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Karen Posey

Assistant Professor
Department of Pediatrics
The University of Texas Health Science Center
United States of America

Karen Posey

Biography

Dr. Karen Posey is currently working as a Assistant Professor in the Department of Pediatrics, University of Texas Medical School, United States of America. Her research interests includes to define the molecular mechanisms that contribute to cartilage-related conditions in order to develop therapeutics that improve cartilage and joint health to improve the quality of life of individuals with dwarfing conditions and osteoarthritis. she is serving as an editorial member and reviewer of several international reputed journals. Dr. Karen Posey is the of many international affiliations. She has successfully completed his responsibilities. she has authored of many research articles/books related to to define the molecular mechanisms that contribute to cartilage-related conditions in order to develop therapeutics that improve cartilage and joint health to improve the quality of life of individuals with dwarfing conditions and osteoarthritis.

Research Interest

The goal of my research is to define the molecular mechanisms that contribute to cartilage-related conditions in order to develop therapeutics that improve cartilage and joint health to improve the quality of life of individuals with dwarfing conditions and osteoarthritis. I study pseudoachondroplasia (PSACH), a severe dwarfing condition associated with severe and osteoarthritis early-onset. Using our pseudoachondroplasia mouse model, we defined the mechanisms underlying chondrocyte dysfunction and loss, a self-perpetuating pathological loop between ER stress, inflammation and oxidative stress, which revealed drug targets. Understanding the pathological loop between ER stress, inflammation and oxidative stress is very exciting because there is growing evidence that this pathological mechanism may be involved in many other ER stress related conditions such as neurodegenerative disorders and diabetes and has provided a foundation for the development of the first therapies for pseudoachondroplasia. We have investigated readily-available and well-tolerated antioxidants and anti-inflammatory agents to dampen the intracellular ER retention chondrocyte pathology. This approach may work on many types of secretory cells (chondrocytes, neurons, islet cells...) interrupting the ER stress-inflammation-oxidative stress loop pathology. If this type of inexpensive and well-tolerated therapy could be applied to the early stages of neurodegenerative disorders and metabolic syndrome, onset may be delayed or the pathology suppressed effecting a revolution in health care and the impact of these devastating conditions. Additionally, this pseudoachondroplasia mouse model has lead me to expand my work into the field of osteoarthritis because early-onset osteoarthritis is associated with this dwarfing condition. The inducible feature of the model allows the stimulation of ER stress in adult articular chondrocytes in order to assess the role that ER stress plays in osteoarthritis establishment and progression. Our recent findings suggest that ER stress may be a major component in idiopathic osteoarthritis.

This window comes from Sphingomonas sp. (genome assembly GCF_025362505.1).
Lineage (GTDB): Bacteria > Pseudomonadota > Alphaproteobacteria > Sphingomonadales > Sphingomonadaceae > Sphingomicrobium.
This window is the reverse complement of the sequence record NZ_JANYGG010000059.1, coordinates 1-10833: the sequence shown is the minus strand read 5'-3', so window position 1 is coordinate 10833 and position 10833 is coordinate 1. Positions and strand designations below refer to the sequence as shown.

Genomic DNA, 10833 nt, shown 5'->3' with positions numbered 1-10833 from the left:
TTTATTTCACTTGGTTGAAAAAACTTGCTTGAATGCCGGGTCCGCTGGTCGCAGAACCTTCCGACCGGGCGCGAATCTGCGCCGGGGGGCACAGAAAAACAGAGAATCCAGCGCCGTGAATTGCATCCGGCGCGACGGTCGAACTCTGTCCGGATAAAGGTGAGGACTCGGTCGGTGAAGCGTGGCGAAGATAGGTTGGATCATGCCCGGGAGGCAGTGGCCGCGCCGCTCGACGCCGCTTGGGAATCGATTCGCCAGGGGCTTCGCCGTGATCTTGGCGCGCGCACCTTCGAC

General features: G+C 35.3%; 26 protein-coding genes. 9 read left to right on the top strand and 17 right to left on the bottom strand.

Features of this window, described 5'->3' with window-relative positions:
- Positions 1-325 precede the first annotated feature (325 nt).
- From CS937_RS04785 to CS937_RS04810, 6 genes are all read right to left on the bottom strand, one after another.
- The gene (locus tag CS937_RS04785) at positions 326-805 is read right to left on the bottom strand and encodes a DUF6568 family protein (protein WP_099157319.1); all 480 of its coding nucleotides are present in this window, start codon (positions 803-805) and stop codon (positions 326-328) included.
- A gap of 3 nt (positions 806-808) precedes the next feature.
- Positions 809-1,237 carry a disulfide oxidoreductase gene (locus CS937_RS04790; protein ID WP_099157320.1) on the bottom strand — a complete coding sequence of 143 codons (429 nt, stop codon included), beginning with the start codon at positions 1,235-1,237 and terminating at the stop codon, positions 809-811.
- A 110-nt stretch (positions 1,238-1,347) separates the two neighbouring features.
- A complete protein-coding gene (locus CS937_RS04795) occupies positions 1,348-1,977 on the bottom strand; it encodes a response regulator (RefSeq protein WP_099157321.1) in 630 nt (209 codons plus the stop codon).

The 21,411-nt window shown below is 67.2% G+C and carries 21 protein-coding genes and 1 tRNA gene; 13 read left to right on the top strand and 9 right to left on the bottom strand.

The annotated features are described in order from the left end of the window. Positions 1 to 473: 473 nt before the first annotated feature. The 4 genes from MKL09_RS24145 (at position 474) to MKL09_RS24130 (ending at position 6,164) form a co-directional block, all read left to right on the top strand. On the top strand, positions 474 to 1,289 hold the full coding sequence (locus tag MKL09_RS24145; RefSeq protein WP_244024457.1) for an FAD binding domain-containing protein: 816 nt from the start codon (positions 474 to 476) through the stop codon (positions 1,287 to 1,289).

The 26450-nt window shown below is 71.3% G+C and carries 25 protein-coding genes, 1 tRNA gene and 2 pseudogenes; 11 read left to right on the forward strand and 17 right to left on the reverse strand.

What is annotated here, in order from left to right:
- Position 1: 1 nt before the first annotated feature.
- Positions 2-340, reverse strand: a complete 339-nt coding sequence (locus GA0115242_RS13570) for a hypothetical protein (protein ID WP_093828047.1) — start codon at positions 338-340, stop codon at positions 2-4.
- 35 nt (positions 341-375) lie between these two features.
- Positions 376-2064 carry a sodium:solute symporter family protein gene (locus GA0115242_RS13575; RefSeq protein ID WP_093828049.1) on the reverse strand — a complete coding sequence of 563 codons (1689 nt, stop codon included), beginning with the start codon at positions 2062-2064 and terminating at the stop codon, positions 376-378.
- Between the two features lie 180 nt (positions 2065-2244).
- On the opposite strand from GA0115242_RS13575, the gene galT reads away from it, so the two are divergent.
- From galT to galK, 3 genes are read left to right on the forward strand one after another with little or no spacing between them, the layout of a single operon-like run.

Publications

  • Posey KL, Coustry F, Veerisetty AC, Hossain M, Alcorn JL, Hecht JT. Antioxidant and anti-inflammatory agents mitigate pathology in a mouse model of pseudoachondroplasia. Human Molecular Genetics. 2015 Apr 9;24(14):3918–28.

  • Posey KL, Coustry F, Veerisetty AC, Hossain M, Gattis D, Booten S, et al. Antisense Reduction of Mutant COMP Reduces Growth Plate Chondrocyte Pathology. Molecular Therapy. 2017 Mar;25(3):705–14.

  • Posey KL, Hecht JT. Novel therapeutic interventions for pseudoachondroplasia. Bone. 2017 Sep;102:60–8.

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